Detection of Tricuspid Valvular Regurgitation with a Catheter Velocitometer
The preoperative diagnosis of tricuspid valvular regurgitation (TVR) is unreliable, and definitive diagnosis is usually made by the surgeon at the time of operation. In preliminary studies of a new electromagnetic catheter velocitometer used in dogs undergoing thoracotomy, pressures in the right atrium and ventricle were recorded simultaneously with the velocity of vena caval blood flow through a competent tricuspid valve and following surgical production of TVR. Normal and chronic TVR dogs were studied by catheterization. A systolic to diastolic (S/D) ratio was derived by measuring the areas beneath the recorded vena caval velocity curves that coincided with ventricular systole and diastole. In both normal and TVR dogs, heart rate varied from 60 to 240/min, and mean right atrial pressure varied from 2.5 to 15 mm Hg. Results indicated that patterns of velocity clearly distinguished normal from regurgitant tricuspid valves; velocity pattern of TVR was the reciprocal of the normal pattern; vena caval S/D ratio in normal animals was 2.0 ± 0.3 but never less than 1.0, and S/D ratio in TVR was 0.6 ± 0.15 but always less than 1.0. Under conditions similar to clinical cardiac catheterization, the patterns of velocity and the S/D ratio obtained with the velocitometer provided a highly reliable assessment of the presence or absence of TVR in dogs.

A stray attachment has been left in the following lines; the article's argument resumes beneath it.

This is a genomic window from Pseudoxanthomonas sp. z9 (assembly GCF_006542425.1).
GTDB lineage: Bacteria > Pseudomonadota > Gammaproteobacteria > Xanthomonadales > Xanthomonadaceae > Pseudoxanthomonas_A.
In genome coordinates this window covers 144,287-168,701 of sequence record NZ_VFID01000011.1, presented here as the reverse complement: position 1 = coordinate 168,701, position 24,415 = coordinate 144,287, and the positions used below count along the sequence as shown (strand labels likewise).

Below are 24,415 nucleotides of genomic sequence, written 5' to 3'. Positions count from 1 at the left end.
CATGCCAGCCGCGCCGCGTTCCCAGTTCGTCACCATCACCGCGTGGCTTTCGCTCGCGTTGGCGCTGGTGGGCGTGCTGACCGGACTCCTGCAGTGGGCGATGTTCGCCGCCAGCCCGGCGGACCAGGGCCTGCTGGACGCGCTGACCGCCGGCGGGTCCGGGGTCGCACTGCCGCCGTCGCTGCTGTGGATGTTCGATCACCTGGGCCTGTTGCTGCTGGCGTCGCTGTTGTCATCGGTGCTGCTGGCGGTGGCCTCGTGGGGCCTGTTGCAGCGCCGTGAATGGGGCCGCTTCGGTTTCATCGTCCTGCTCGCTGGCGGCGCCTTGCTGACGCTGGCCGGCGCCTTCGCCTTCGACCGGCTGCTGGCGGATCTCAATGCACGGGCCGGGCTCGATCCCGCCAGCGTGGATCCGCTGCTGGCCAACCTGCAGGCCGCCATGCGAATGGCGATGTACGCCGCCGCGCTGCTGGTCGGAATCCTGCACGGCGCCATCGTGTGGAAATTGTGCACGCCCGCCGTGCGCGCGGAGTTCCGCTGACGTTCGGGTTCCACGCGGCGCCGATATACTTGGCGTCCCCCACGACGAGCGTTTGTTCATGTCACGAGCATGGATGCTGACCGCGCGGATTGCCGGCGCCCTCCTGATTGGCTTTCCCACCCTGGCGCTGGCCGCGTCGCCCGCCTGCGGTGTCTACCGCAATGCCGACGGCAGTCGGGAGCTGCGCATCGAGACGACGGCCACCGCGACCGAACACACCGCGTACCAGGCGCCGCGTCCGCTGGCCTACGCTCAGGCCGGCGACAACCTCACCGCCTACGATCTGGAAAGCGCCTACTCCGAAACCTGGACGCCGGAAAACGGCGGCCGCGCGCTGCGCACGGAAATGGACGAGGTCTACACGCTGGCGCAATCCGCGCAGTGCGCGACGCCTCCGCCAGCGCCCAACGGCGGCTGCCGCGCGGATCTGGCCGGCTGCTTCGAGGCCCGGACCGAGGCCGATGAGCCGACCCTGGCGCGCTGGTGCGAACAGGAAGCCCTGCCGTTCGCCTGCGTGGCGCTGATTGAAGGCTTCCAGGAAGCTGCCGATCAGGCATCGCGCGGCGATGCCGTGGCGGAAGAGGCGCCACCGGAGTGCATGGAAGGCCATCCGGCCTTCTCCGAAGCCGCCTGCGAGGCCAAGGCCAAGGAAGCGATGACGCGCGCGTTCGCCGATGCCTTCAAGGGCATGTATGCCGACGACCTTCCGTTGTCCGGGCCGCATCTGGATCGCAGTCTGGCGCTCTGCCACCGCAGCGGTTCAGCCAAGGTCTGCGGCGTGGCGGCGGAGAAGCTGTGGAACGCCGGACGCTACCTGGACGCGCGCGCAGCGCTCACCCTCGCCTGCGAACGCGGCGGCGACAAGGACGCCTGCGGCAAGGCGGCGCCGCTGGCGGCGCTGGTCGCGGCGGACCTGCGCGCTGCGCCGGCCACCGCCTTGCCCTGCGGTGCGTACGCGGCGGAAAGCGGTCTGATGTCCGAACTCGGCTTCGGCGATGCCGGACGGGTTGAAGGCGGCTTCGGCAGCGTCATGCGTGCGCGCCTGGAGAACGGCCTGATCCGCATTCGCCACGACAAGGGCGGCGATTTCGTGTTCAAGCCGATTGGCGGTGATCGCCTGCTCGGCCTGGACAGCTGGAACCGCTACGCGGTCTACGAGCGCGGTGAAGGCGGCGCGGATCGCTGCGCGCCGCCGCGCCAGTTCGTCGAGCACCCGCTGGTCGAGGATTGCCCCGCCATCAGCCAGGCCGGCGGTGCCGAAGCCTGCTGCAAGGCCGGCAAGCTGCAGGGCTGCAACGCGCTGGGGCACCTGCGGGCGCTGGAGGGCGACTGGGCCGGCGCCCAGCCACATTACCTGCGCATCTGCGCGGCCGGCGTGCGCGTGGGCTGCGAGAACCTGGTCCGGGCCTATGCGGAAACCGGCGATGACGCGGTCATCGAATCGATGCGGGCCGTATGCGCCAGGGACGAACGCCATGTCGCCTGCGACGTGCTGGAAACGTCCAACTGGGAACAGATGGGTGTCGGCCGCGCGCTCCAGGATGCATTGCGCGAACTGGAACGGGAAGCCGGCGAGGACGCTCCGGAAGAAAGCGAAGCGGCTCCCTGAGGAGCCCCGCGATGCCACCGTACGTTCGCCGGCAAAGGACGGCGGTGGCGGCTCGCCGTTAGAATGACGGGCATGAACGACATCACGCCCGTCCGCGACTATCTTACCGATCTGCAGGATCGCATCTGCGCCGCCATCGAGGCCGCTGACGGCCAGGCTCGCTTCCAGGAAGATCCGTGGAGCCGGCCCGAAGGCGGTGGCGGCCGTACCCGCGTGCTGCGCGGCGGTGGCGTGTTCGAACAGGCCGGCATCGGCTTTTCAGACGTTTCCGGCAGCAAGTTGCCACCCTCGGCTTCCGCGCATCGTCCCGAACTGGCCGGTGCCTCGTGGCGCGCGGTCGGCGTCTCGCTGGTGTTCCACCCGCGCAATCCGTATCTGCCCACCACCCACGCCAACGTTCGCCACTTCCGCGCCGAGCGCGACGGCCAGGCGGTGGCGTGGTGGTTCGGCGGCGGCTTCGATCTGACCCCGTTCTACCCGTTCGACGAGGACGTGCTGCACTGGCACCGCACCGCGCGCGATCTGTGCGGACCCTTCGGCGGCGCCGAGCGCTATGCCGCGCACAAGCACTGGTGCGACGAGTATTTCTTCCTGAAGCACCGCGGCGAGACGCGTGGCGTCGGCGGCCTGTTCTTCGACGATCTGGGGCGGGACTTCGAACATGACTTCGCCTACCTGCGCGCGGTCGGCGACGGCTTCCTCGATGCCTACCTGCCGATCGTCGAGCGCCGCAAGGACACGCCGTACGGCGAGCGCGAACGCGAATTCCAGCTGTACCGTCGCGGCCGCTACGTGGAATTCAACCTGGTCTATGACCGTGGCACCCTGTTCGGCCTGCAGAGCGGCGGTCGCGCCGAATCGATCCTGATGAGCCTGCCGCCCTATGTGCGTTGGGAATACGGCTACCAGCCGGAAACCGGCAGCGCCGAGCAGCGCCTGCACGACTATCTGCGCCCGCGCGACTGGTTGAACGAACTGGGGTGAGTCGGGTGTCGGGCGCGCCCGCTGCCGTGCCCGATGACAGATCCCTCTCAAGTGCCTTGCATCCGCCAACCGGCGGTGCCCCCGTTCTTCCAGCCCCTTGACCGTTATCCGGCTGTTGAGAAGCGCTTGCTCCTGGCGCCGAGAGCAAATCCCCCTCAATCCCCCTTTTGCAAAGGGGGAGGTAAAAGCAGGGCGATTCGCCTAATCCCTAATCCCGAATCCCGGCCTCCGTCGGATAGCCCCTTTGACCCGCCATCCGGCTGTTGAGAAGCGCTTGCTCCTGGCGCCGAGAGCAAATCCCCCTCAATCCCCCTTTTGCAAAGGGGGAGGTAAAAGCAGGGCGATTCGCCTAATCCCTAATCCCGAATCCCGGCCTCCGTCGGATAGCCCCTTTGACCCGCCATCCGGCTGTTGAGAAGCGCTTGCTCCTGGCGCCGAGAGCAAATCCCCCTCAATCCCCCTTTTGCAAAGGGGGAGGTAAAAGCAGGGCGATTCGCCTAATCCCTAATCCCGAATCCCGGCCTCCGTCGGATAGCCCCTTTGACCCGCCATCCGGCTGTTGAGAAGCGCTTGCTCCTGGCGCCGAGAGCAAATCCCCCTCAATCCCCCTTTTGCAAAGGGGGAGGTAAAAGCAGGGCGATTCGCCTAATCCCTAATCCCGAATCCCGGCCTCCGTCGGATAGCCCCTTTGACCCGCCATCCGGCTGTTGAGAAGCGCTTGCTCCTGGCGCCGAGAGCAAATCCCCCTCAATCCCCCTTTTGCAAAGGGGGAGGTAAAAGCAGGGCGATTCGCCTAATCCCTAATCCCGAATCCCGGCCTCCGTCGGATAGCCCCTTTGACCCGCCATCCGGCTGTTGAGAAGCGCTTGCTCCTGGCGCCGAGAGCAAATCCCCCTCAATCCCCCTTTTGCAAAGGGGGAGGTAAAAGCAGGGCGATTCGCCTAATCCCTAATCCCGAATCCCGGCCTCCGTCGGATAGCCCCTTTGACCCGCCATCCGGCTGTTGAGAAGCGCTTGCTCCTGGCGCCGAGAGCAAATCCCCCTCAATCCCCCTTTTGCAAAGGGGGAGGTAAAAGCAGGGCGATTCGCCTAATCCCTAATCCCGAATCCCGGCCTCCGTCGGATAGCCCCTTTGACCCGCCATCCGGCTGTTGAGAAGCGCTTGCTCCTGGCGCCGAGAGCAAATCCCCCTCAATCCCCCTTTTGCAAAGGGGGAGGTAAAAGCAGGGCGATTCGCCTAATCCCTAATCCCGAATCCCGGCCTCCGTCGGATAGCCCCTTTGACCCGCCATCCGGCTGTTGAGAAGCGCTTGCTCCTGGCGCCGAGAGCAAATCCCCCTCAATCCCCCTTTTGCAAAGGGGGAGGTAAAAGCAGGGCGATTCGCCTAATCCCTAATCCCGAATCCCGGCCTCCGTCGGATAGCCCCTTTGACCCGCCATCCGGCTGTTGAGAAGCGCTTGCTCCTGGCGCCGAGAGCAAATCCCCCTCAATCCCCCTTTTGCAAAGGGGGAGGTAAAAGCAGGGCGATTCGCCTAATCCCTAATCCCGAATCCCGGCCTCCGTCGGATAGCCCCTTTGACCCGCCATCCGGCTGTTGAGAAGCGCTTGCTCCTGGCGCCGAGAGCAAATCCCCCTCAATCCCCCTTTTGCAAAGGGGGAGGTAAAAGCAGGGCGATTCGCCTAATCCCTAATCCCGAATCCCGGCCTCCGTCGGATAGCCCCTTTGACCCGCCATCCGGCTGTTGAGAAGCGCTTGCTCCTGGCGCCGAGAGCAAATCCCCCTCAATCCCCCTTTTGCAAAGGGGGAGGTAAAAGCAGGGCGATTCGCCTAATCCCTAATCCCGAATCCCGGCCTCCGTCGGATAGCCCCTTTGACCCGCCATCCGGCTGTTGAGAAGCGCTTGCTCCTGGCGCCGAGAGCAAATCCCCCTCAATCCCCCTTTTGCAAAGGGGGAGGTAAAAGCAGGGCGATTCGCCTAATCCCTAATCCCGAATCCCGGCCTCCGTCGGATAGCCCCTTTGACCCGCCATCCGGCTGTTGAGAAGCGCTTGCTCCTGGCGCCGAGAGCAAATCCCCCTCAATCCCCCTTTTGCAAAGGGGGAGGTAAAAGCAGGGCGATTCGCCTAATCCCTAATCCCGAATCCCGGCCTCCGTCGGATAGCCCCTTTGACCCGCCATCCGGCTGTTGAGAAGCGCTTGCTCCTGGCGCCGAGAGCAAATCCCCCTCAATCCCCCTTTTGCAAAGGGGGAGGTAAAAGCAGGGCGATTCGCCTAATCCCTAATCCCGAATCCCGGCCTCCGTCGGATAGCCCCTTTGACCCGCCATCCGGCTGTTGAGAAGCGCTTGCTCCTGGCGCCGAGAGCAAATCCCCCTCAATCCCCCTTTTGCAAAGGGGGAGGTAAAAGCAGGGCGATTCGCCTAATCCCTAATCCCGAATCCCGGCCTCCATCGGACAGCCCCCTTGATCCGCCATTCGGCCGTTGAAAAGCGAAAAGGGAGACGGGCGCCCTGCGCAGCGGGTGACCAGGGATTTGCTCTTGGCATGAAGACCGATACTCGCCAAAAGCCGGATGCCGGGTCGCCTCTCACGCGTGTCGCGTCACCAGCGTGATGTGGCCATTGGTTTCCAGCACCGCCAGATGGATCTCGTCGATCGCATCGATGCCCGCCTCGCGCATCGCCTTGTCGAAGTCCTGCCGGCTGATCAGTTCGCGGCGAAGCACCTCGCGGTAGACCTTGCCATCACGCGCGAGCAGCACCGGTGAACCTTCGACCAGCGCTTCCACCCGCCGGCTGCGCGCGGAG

- © 1971 American Heart Association, Inc.